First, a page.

In Central and Eastern Europe, you’ll find some of the most spectacular landscapes, architecture - castles, churches and war memorials - as well as some of the most colorful, inviting cultures in the world. But what’s the best way to see it all? An AmaWaterways cruise down the Danube River, of course.
From the beautiful medieval city of Nuremberg, featuring it’s legendary fountain of the market square and the many WWII sites, to the medieval city of Regensburg, to the white marble temple in Walhalla to the Bavarian city of Passau, Germany will delight all of your senses. German cuisine is famous for its traditional recipes that have been lovingly preserved, handed down from generation to generation and has a delicious specialty to suit every palate. A glass of good wine or beer is an important part of any special dining experience. Germany has some 100,000 hectares in 13 wine-growing areas and 1,300 breweries throughout the country producing over 5,000 high-caliber beers.
Austria is more than the sum of its pomp and palaces. Whether you are exploring the scenic town of Melk, “waltzing” through Vienna, cycling the banks of the Danube or walking the cobblestone street of Durnstein, Austria will simply delight. The country has come on in culinary leaps and bounds recently, while staying true to its ethos of careful local sourcing. Vegan, organic, foraged, Slow Food: they are more than just buzzwords. Whether you’re at a farmers market, a retro-style deli, a cool new brunch spot or a Michelin-starred restaurant, the love of the land shines through. Asparagus in spring, Marille (apricots) in summer, mushrooms, game and new wine in autumn – Austria's food swings with the seasons and taste of the source.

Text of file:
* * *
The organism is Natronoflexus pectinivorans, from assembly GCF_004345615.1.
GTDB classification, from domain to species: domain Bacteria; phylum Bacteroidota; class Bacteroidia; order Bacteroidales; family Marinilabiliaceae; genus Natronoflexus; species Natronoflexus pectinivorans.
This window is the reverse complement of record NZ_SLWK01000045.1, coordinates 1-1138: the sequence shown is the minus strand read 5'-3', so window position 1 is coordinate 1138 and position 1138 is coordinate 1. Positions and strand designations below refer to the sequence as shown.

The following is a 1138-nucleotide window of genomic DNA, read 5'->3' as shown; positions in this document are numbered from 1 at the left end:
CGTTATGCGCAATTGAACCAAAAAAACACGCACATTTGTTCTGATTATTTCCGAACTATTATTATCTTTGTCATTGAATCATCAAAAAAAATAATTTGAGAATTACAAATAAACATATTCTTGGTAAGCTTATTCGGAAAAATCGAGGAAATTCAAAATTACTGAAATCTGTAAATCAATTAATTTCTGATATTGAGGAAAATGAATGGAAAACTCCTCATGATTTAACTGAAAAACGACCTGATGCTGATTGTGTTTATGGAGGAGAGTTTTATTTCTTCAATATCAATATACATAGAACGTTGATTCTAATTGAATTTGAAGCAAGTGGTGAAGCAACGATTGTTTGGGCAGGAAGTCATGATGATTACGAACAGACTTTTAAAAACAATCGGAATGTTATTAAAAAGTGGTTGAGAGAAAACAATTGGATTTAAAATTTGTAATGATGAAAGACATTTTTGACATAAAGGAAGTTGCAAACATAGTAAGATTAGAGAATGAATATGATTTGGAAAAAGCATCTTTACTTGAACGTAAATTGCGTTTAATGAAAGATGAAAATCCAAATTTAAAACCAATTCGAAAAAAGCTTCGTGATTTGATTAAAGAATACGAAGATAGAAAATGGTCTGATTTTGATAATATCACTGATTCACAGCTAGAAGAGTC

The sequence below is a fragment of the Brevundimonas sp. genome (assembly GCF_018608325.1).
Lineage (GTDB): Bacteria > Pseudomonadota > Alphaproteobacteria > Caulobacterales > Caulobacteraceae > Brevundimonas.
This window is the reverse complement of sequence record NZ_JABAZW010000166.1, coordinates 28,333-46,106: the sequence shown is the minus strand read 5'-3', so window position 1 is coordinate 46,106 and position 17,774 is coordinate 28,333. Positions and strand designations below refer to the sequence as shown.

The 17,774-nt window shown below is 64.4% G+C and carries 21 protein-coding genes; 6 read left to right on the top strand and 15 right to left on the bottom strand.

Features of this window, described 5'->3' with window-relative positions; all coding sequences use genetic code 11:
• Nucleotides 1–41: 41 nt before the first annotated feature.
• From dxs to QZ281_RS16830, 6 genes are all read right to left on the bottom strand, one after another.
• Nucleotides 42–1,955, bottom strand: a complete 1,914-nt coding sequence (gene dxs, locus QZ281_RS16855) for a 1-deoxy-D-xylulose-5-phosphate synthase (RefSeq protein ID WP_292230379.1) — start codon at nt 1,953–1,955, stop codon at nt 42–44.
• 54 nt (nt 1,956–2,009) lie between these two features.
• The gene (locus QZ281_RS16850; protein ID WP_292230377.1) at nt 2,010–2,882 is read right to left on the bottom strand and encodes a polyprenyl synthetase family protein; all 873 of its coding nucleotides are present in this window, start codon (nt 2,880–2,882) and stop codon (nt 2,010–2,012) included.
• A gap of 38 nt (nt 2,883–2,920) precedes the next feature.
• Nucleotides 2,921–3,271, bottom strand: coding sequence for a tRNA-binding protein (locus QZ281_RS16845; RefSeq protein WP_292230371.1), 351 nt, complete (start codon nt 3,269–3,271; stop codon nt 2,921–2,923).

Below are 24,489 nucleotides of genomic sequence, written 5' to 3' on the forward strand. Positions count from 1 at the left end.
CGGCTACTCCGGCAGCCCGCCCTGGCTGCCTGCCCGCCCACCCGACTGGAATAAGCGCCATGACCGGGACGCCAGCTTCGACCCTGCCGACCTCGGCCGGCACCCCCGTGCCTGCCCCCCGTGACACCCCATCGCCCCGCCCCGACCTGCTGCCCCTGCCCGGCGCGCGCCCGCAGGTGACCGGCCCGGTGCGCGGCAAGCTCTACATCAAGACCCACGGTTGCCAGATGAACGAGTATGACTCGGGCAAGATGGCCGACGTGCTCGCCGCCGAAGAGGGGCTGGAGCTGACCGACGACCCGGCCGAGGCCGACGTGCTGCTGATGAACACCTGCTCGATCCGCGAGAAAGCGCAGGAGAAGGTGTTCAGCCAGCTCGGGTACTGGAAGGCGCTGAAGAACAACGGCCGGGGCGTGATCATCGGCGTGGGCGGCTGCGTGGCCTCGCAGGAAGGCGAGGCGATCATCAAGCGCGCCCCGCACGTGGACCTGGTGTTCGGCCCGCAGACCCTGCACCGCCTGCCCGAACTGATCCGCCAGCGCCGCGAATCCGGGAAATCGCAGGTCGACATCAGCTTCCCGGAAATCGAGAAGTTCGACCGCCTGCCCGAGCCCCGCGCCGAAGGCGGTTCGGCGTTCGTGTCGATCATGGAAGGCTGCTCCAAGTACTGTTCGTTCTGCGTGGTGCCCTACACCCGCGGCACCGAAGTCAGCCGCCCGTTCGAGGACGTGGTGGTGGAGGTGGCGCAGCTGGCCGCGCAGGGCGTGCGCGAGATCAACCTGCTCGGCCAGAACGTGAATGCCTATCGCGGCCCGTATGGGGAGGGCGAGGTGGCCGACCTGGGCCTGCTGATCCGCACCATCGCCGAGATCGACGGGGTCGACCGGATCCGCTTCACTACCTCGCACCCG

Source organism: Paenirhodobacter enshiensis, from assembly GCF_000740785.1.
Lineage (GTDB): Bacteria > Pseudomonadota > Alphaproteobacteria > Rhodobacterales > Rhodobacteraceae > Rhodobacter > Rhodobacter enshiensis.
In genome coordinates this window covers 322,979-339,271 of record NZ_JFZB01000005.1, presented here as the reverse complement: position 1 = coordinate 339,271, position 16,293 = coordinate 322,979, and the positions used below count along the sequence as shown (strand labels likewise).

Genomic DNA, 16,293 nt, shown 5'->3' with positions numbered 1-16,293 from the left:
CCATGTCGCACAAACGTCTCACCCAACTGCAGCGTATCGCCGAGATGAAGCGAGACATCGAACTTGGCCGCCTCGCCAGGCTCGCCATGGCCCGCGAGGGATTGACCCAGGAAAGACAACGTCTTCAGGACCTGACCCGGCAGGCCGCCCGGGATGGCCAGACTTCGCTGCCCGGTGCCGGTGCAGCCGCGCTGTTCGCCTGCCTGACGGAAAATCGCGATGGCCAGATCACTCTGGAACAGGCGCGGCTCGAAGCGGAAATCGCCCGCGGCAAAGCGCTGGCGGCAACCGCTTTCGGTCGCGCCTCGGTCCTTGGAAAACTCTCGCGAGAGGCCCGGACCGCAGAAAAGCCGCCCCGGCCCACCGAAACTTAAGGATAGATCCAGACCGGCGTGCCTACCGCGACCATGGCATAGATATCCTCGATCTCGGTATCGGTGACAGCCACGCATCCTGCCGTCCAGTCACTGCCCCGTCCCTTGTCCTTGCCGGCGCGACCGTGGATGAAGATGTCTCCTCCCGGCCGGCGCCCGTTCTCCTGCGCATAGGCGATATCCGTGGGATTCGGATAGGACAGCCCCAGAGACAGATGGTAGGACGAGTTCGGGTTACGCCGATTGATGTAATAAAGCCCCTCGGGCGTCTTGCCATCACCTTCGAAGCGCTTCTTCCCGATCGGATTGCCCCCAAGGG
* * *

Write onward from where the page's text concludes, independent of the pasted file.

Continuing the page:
The city of Budapest is known as the Queen of the Danube but that’s not all Hungary has to offer. Enjoy a traditional goulash in Puszta, the churches of Mohacs, or the historic architecture of 2,000-year-old Pecs. For wine connoisseurs, don’t miss the Szekszárd wine region, one of the oldest red-wine-growing areas in Hungary. Traditional music, played on a five-tone diatonic scale on a host of unusual instruments, continues to thrive and Hungarian food remains the most sophisticated style of cooking in Eastern Europe.
Feel the charm of Croatia. The beautiful Baroque Croatian city of Vukovar is situated at the banks of the Vuka and Danube Rivers and is known as the “hero town” for the valor of brave Croatian civilians and volunteers during the 1991 war with Serbia. History buffs won’t want to miss the important war landmarks such as Ovčara Memorial and Eltz Castle. Or, you can opt for wine tasting in Ilok, a center of wine production since Roman times.
Diverse, welcoming and lots of fun – everything you never heard about Serbia is true. Best of all, this landlocked country in the heart of the Balkans is still delightfully off the tourist trail. While the feisty Serbian spirit is embodied in Belgrade’s world-class nightlife and Novi Sad’s epic EXIT Festival, look beyond these historic metropolises and you’ll discover a crucible of cultures and unsullied outdoors ripe for exploration. Whether you choose an historical city tour, or enjoy a taste of the region by sampling Serbian plum brandy, Šlivovitz, and delicious local delights at the Quburich Distillery, there’s lots to enjoy in Serbia’s capital.
Enjoy a full day of scenic cruising as you pass through the Iron Gates, one of Europe’s most awe-inspiring natural wonders. At the Iron Gates, the Danube narrows as it winds through a series of magnificent gorges between the Carpathian and Balkan Mountains.
Explore Vidin, one of Bulgaria’s oldest cities, on the way to visit to Baba Vida Fortress, the largest preserved medieval castle in Bulgaria. Marvel at Belogradchik and its most spectacular rock formations. Or perhaps you’d prefer to visit a local home for a demonstration of traditional Bulgarian yogurt and Banitsa, a pastry you will also get to make. There’s plenty of ways to experience Bulgaria. Oh and don’t miss the medieval fortress and temples of Veliko Tarnovo.